KUWAIT,(Reuters) – Five Kuwaitis who had been held in Guantanamo Bay for three years were flying home where they will be tried in a local court, a representative of the detainees said on Thursday.
The five were among a dozen Kuwaitis imprisoned at the U.S. military base in Cuba during the 2001 U.S.-led war to oust al Qaeda from Afghanistan after the Sept. 11 attacks.
Khaled al-Odah, Chairman of the Families of Kuwaiti Detainees at Guantanamo, said two of the five prisoners were in very bad health, adding that they were expected to arrive in Kuwait late on Thursday or early Friday.
They were identified as Adel al-Zamel, Mohammad al-Daihani, Abdullah al-Ajmi, Saad al-Azmi and Abdulaziz al-Shimmari.
"Shimmari is a walking skeleton and Ajmi is suffering a nervous breakdown due to his imprisonment. He has been shouting and out of control," Odah told Reuters.
Shimmari was among five Kuwaitis who joined a recent hunger strike by 200 inmates to protest their prolonged confinement without trial.
The official news agency KUNA said Kuwaiti authorities received the five on Thursday and that they were expected to be tried in a Kuwaiti court. They are flying home on a plane sent by the government carrying medical and security teams, Odah said.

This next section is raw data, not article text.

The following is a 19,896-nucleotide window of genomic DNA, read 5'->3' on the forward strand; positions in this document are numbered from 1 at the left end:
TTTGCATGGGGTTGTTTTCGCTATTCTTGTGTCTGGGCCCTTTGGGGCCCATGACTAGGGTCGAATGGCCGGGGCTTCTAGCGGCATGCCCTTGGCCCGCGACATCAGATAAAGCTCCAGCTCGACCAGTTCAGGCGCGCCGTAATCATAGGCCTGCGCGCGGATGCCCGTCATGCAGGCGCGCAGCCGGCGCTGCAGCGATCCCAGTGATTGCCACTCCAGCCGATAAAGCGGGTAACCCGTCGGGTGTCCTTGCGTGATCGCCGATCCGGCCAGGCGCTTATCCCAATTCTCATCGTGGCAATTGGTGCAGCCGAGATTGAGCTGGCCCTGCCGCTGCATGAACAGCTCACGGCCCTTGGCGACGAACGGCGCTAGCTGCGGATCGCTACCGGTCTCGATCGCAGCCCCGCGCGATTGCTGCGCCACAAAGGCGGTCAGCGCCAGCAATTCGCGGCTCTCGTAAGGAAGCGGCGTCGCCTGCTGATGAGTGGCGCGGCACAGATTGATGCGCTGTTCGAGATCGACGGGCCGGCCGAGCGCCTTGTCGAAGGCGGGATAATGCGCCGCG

Interior Ministry sources said the detainees would be allowed to meet their families before being taken into custody, but Odah said relatives were yet to receive approval for access.
One former detainee Nasser al-Mutairi was freed last January but was later tried and acquitted of charges of undermining Kuwaiti security, weapons possession, joining al-Qaeda and fighting a friendly nation, a reference to the United States.
But on Wednesday, a Kuwaiti appeals court sentenced Mutairi, 28, to five years in prison for "participating in hostile activities against a friendly country", and offences ranging from weapons possession to hurting Kuwait”s interests.
Odah said Kuwait would soon hold talks with U.S. officials about freeing the remaining six Kuwaitis held at Guantanamo.
They include his son Fawzi, 27, a religious studies teacher arrested in Pakistan near the Afghan border in late 2001.
Kuwait, a staunch U.S. ally, is a main transit route for American forces going to Iraq. It was a launchpad for the 2003 war on Iraq and up to 25,000 U.S. troops are based there.